“She had to know,” Rachel repeated, addressing the dear
likeness that so proudly reflected her.
She found consolation in that thought. Her aunt had to know
and Rachel herself was only the chance instrument of the revelation.
She had not meant, so she persisted, to do more than vindicate
her own integrity.
Nevertheless, her own passionate problem was not yet solved. Her
aunt would not, so Rachel believed, give way without a struggle. Had
she not made a gallant effort at recovery even as she left the room,
and would she not make a still greater effort while Adrian was there;
assert her rivalry if only in revenge?
She must meet that, Rachel decided, by presenting a contrast. She
would be meek and humble in her aunt's presence. Adrian might recognise
the admired airs and gestures in those of the old woman, but he should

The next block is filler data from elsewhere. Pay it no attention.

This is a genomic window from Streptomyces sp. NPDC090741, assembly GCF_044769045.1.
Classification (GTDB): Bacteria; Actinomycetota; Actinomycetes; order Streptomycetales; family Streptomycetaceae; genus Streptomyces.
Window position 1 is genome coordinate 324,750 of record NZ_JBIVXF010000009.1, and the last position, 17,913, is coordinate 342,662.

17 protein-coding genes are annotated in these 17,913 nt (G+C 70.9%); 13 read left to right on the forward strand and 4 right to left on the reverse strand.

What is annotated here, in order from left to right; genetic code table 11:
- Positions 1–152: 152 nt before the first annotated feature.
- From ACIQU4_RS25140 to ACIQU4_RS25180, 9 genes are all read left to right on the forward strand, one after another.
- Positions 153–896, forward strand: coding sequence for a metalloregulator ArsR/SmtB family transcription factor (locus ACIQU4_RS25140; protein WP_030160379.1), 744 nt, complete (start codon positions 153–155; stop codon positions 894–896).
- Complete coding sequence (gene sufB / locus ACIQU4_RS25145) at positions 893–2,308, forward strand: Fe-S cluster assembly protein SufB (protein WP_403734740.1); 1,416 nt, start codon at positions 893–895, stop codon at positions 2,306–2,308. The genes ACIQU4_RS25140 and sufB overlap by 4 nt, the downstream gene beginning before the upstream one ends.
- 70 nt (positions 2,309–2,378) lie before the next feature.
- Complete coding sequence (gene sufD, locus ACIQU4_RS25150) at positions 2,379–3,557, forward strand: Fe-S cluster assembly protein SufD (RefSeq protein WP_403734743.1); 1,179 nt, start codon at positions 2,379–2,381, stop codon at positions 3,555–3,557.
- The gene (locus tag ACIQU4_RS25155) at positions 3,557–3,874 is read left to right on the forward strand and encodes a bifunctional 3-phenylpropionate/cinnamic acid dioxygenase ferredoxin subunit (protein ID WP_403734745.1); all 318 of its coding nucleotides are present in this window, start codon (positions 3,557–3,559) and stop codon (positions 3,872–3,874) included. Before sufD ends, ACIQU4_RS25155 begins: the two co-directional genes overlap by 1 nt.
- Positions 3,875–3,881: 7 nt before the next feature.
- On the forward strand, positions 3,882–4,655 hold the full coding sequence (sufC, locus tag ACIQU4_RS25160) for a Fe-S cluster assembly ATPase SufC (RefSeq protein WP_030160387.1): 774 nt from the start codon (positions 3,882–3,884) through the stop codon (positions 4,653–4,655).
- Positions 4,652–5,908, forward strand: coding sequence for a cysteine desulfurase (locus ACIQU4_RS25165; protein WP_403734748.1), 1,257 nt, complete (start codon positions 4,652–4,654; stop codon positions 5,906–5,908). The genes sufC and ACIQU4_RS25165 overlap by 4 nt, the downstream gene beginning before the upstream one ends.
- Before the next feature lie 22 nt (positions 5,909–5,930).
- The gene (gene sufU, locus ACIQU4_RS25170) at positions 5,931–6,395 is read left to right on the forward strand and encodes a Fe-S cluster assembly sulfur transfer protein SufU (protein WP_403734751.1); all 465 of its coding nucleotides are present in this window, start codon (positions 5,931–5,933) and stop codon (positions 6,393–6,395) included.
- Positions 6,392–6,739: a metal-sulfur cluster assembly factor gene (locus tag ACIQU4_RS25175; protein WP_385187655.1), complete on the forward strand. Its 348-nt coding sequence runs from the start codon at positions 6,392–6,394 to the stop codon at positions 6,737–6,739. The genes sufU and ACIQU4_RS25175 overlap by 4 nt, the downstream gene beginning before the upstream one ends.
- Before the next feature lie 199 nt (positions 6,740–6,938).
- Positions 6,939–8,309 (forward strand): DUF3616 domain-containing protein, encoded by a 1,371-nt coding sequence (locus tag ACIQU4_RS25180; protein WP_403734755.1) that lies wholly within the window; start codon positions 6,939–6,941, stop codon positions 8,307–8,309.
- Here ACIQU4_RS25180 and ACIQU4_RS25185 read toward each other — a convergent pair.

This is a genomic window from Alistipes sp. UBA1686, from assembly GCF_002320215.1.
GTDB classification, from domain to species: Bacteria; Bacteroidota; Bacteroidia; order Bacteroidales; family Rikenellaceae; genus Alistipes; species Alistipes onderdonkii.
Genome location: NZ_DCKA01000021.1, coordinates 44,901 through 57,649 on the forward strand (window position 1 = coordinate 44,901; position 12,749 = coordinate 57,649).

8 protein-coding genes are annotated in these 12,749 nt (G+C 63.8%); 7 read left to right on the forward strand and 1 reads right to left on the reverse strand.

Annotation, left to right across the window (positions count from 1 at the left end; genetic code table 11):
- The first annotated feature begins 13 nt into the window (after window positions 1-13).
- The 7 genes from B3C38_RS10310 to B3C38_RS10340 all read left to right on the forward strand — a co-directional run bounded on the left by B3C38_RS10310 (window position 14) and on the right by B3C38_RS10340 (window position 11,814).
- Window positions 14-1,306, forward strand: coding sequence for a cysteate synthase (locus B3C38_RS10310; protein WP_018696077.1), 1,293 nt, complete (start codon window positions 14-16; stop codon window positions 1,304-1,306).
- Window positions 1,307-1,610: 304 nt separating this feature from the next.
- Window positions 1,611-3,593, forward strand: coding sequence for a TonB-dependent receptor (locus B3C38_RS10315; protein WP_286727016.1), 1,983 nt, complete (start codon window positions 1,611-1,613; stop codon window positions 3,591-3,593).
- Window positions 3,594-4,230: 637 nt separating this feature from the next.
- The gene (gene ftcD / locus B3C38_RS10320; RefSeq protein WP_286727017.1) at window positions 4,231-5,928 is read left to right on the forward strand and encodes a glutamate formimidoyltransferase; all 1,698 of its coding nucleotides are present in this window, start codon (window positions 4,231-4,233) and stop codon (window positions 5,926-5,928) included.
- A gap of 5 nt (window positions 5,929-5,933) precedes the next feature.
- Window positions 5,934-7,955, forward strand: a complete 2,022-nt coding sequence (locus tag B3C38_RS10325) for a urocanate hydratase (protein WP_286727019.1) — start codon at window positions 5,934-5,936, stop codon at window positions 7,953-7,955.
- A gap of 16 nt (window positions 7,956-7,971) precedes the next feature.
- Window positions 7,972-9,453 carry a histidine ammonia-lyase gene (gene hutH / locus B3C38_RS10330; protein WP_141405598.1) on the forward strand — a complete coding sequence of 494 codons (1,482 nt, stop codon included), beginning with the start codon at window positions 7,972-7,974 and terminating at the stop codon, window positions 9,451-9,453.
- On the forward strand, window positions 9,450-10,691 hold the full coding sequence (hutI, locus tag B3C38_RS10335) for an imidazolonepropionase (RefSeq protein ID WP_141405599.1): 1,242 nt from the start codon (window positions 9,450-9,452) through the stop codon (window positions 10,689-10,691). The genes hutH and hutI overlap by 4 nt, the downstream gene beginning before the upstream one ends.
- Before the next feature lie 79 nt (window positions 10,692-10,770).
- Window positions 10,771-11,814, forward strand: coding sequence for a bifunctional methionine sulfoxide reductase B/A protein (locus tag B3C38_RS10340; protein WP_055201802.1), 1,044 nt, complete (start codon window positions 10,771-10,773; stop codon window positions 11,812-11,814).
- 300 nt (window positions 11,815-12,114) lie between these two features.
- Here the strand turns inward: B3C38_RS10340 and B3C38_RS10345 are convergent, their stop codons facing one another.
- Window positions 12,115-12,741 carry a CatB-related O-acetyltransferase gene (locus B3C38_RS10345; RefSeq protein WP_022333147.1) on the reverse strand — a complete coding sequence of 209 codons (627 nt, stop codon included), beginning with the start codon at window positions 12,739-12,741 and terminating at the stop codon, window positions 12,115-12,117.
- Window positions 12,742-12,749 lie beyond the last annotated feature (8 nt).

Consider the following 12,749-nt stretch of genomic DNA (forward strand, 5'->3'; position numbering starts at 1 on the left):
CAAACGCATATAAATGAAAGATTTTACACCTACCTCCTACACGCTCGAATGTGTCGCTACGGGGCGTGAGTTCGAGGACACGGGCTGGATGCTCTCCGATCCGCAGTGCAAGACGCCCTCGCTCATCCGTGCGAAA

at least have no opportunity to compare them....
And it was with this thought and intention in her mind that Rachel
received him, when he arrived with a lover's promptness a little before
“Are you so dreadfully nervous?” he asked her, when they were alone
together in the drawing-room. “You're like you were the first day we
met in town—different from your usual self.”
“Oh! What a memory you have for my looks and behaviour,” she replied
pettishly. “Of course, I'm nervous.”
He tried to argue with her, questioning her as to Miss Deane's
probable reception of him, but she refused to answer. “You'll see for
yourself in a few minutes,” she said; but the minutes passed and still
Miss Deane did not come.
At a quarter to five the elderly parlour-maid brought in tea. “Miss
Deane said you were not to wait for her, Miss Rachel,” was the message
she delivered. “She'll be down presently, I was to say.”
Rachel could not suppress a scornful twist of her mouth. She had no
doubt that her aunt was taking very special pains with her toilet;
trying to obliterate, perhaps, her recent vision before the console
glass. Rachel saw her entrance in imagination, stiff-necked and proud,
defying the criticisms of youth and the suggestions of age.